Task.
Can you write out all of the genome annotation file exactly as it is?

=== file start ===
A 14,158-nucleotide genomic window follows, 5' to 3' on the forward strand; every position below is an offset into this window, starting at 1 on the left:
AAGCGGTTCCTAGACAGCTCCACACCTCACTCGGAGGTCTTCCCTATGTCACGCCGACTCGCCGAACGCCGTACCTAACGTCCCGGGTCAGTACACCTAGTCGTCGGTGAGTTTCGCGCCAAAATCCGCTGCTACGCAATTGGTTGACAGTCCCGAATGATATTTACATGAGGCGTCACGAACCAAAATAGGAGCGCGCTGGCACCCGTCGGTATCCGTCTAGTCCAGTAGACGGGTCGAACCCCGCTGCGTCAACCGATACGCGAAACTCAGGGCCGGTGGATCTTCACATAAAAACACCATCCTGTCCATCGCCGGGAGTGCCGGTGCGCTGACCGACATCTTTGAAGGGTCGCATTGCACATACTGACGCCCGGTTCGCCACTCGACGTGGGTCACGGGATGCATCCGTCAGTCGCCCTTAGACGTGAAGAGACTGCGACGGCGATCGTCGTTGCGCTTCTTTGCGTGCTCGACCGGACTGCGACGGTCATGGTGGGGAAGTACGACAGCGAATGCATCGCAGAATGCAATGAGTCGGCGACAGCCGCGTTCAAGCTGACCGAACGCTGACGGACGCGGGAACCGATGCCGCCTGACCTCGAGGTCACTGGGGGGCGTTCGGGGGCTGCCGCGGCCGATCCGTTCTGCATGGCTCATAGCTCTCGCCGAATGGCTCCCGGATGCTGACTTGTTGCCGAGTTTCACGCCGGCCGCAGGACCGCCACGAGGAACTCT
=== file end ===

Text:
A 14,158-nucleotide genomic window follows, 5' to 3' on the forward strand; every position below is an offset into this window, starting at 1 on the left:
AAGCGGTTCCTAGACAGCTCCACACCTCACTCGGAGGTCTTCCCTATGTCACGCCGACTCGCCGAACGCCGTACCTAACGTCCCGGGTCAGTACACCTAGTCGTCGGTGAGTTTCGCGCCAAAATCCGCTGCTACGCAATTGGTTGACAGTCCCGAATGATATTTACATGAGGCGTCACGAACCAAAATAGGAGCGCGCTGGCACCCGTCGGTATCCGTCTAGTCCAGTAGACGGGTCGAACCCCGCTGCGTCAACCGATACGCGAAACTCAGGGCCGGTGGATCTTCACATAAAAACACCATCCTGTCCATCGCCGGGAGTGCCGGTGCGCTGACCGACATCTTTGAAGGGTCGCATTGCACATACTGACGCCCGGTTCGCCACTCGACGTGGGTCACGGGATGCATCCGTCAGTCGCCCTTAGACGTGAAGAGACTGCGACGGCGATCGTCGTTGCGCTTCTTTGCGTGCTCGACCGGACTGCGACGGTCATGGTGGGGAAGTACGACAGCGAATGCATCGCAGAATGCAATGAGTCGGCGACAGCCGCGTTCAAGCTGACCGAACGCTGACGGACGCGGGAACCGATGCCGCCTGACCTCGAGGTCACTGGGGGGCGTTCGGGGGCTGCCGCGGCCGATCCGTTCTGCATGGCTCATAGCTCTCGCCGAATGGCTCCCGGATGCTGACTTGTTGCCGAGTTTCACGCCGGCCGCAGGACCGCCACGAGGAACTCT